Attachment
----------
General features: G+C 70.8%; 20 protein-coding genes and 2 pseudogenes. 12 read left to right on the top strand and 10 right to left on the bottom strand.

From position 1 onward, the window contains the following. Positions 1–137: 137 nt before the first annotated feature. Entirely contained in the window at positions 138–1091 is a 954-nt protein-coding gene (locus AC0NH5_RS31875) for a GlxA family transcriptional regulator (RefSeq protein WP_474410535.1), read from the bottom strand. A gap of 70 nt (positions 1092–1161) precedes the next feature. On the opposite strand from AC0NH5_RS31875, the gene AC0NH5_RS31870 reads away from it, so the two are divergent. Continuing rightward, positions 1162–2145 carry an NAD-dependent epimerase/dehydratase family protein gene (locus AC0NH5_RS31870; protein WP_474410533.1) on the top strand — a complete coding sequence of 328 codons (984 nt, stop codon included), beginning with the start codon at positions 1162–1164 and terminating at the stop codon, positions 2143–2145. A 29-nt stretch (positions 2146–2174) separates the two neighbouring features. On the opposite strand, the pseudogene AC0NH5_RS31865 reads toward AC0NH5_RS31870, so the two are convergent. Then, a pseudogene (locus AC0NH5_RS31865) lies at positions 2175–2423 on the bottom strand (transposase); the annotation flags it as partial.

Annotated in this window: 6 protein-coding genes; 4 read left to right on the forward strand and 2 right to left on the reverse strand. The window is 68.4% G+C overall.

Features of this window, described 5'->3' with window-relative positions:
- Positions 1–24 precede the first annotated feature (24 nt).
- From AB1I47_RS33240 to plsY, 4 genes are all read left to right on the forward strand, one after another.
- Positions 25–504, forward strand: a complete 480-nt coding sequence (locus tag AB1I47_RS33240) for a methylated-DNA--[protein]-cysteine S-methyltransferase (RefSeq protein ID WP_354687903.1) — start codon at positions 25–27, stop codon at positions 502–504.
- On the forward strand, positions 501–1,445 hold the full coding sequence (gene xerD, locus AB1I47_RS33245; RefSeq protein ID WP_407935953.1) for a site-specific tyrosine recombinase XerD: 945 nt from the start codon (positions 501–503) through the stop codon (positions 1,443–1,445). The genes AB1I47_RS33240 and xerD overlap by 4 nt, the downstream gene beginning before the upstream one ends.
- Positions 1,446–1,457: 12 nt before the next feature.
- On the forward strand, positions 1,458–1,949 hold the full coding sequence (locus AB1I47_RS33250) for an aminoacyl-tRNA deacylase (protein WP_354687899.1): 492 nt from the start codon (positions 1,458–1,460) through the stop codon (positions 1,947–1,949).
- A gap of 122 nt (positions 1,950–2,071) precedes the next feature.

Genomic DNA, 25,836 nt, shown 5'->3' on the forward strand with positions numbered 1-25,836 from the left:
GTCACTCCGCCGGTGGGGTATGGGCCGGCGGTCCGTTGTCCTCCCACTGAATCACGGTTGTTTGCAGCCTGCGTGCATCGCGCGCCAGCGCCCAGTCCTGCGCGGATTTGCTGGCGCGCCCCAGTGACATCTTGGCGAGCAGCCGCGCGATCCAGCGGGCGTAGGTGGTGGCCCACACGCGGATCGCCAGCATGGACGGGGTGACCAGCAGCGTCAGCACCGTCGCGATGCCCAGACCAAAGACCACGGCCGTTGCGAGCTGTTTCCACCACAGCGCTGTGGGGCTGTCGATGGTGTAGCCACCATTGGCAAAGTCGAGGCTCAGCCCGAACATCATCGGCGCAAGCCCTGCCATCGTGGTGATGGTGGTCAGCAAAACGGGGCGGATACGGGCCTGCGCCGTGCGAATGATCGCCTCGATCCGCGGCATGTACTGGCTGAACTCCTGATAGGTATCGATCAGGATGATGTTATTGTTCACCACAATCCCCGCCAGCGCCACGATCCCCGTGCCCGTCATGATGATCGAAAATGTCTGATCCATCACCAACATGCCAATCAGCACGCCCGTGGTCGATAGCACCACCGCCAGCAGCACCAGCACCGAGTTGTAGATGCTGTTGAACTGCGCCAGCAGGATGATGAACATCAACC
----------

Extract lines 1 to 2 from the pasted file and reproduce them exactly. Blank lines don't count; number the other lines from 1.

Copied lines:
General features: G+C 70.8%; 20 protein-coding genes and 2 pseudogenes. 12 read left to right on the top strand and 10 right to left on the bottom strand.

From position 1 onward, the window contains the following. Positions 1–137: 137 nt before the first annotated feature. Entirely contained in the window at positions 138–1091 is a 954-nt protein-coding gene (locus AC0NH5_RS31875) for a GlxA family transcriptional regulator (RefSeq protein WP_474410535.1), read from the bottom strand. A gap of 70 nt (positions 1092–1161) precedes the next feature. On the opposite strand from AC0NH5_RS31875, the gene AC0NH5_RS31870 reads away from it, so the two are divergent. Continuing rightward, positions 1162–2145 carry an NAD-dependent epimerase/dehydratase family protein gene (locus AC0NH5_RS31870; protein WP_474410533.1) on the top strand — a complete coding sequence of 328 codons (984 nt, stop codon included), beginning with the start codon at positions 1162–1164 and terminating at the stop codon, positions 2143–2145. A 29-nt stretch (positions 2146–2174) separates the two neighbouring features. On the opposite strand, the pseudogene AC0NH5_RS31865 reads toward AC0NH5_RS31870, so the two are convergent. Then, a pseudogene (locus AC0NH5_RS31865) lies at positions 2175–2423 on the bottom strand (transposase); the annotation flags it as partial.